Eat, Pray, Love: One Woman's Search for Everything
It's 3 a.m. and Elizabeth Gilbert is sobbing on the bathroom floor. She's in her thirties, she has a husband, a house, they're trying for a baby - and she doesn't want any of it. A bitter divorce and a turbulent love affair later, she emerges battered and bewildered and realises it is time to pursue her own journey in search of three things she has been missing: pleasure, devotion and balance. So she travels to Rome, where she learns Italian from handsome, brown-eyed identical twins and gains twenty-five pounds, an ashram in India, where she finds that enlightenment entails getting up in the middle of the night to scrub the temple floor, and Bali where a toothless medicine man of indeterminate age offers her a new path to peace: simply sit still and smile. And slowly happiness begins to creep up on her.
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riskUser Review - sashaneon001 - Overstock.com
this book is very cool. i have not finished the book but so far it appears that the writer is direct and expressive. it was recommended to me by my counselor because i battle depression and ... Read full review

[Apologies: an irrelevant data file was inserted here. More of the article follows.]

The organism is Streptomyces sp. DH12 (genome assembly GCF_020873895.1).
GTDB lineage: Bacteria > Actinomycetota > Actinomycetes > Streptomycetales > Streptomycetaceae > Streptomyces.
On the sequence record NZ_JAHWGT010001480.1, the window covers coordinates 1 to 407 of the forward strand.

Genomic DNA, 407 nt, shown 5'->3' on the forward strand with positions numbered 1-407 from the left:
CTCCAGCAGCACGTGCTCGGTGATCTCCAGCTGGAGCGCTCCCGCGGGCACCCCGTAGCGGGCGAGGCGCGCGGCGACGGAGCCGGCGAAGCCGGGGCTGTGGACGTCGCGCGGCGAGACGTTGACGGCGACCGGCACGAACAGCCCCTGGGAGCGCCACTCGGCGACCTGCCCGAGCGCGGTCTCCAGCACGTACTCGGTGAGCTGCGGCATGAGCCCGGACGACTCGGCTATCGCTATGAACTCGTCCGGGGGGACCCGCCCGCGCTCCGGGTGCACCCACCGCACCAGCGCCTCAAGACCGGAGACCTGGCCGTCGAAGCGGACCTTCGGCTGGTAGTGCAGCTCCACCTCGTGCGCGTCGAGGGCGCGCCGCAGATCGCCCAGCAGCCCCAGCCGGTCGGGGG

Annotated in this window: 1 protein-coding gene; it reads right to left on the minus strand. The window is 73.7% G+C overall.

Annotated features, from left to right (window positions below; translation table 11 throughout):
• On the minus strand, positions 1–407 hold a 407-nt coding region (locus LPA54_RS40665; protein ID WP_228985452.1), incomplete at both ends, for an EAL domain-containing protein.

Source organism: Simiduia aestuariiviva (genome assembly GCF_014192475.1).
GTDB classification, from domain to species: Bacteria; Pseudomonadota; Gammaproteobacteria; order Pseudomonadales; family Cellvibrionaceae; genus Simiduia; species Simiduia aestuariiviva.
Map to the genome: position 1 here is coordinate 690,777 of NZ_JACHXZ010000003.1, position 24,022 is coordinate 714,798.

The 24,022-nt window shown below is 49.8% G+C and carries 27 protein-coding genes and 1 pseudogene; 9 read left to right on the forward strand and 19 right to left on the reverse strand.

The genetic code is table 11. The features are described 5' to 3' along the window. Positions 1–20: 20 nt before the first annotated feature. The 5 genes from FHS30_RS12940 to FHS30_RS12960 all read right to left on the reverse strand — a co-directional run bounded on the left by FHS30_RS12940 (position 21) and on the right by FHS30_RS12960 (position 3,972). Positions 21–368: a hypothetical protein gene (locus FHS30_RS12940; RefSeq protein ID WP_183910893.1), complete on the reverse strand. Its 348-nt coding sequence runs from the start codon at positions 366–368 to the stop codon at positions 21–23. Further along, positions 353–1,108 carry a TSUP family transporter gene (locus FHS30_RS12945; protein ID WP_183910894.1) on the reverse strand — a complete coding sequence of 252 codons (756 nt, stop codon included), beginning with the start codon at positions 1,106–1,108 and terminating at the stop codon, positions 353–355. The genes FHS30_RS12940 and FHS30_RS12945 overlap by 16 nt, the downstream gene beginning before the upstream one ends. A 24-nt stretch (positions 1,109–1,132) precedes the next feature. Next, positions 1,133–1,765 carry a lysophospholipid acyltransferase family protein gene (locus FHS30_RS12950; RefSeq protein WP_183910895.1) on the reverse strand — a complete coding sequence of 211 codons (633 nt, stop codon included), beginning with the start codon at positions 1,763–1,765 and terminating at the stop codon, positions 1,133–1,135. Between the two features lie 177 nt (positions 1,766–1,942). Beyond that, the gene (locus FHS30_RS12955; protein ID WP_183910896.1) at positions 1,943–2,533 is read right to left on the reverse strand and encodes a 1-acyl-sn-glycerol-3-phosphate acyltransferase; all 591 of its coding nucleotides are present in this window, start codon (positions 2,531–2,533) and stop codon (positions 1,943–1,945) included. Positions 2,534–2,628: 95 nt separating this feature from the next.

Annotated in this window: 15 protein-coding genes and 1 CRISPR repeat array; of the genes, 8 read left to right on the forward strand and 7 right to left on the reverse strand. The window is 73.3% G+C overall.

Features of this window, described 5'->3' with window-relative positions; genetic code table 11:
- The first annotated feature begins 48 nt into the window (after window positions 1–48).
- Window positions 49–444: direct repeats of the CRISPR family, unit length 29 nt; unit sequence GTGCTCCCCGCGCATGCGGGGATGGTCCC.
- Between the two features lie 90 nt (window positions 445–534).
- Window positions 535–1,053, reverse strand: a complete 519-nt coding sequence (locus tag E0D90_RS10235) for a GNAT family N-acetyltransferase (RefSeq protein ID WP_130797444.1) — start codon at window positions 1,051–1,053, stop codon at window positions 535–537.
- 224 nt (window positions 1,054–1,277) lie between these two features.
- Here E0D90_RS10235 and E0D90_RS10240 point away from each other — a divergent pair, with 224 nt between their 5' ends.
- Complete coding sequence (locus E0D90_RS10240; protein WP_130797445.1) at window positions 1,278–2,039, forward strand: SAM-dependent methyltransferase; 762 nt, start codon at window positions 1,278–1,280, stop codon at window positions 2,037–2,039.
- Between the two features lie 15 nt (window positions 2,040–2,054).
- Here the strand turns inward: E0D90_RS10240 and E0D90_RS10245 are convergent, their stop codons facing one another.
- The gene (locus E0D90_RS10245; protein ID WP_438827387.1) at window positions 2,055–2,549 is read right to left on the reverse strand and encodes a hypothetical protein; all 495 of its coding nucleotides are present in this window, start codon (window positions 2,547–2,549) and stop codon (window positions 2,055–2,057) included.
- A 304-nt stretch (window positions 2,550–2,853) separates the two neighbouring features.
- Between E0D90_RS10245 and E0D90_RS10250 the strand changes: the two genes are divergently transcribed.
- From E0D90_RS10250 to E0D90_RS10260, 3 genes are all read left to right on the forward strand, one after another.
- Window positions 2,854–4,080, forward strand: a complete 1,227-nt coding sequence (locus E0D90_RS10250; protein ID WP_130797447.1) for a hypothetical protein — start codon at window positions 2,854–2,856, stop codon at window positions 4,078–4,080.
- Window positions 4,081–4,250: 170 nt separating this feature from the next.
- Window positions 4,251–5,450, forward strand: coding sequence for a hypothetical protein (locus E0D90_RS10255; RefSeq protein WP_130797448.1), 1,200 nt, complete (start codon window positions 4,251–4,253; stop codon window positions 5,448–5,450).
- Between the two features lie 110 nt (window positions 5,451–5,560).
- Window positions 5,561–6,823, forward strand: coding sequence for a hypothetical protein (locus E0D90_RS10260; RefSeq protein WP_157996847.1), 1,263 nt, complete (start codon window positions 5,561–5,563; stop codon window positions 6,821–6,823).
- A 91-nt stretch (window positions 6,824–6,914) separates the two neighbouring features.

I read the first chapter of this book in "O" Magazine, and it seemed to replicate my life similarly. I was in the midst of a relationship that wasn't working and on the verge of divorce. While my situation was much different from hers (my husband was controlling and self-centered), I could relate to her situation of wanting to be free. I couldn't leave and go on a year long trip around the world, so of course, I was expected to stay put and deal with my problems like "real" people do. Needless-to-say, I agree with some of the other reviewers to the extent that she was incredibly self-centered and mostly oblivious to the world around her; however, it was an autobiography about her experiences, which is inherently narcissistic in and of itself - meaning that, we know this going into it. We know that this is a book about her trying to find herself. Any kind of journey like this is going to require self-reflection and self-centeredness. So, yes, it was sometimes hard to get through parts of the book, but overall, it was well-written and well-developed.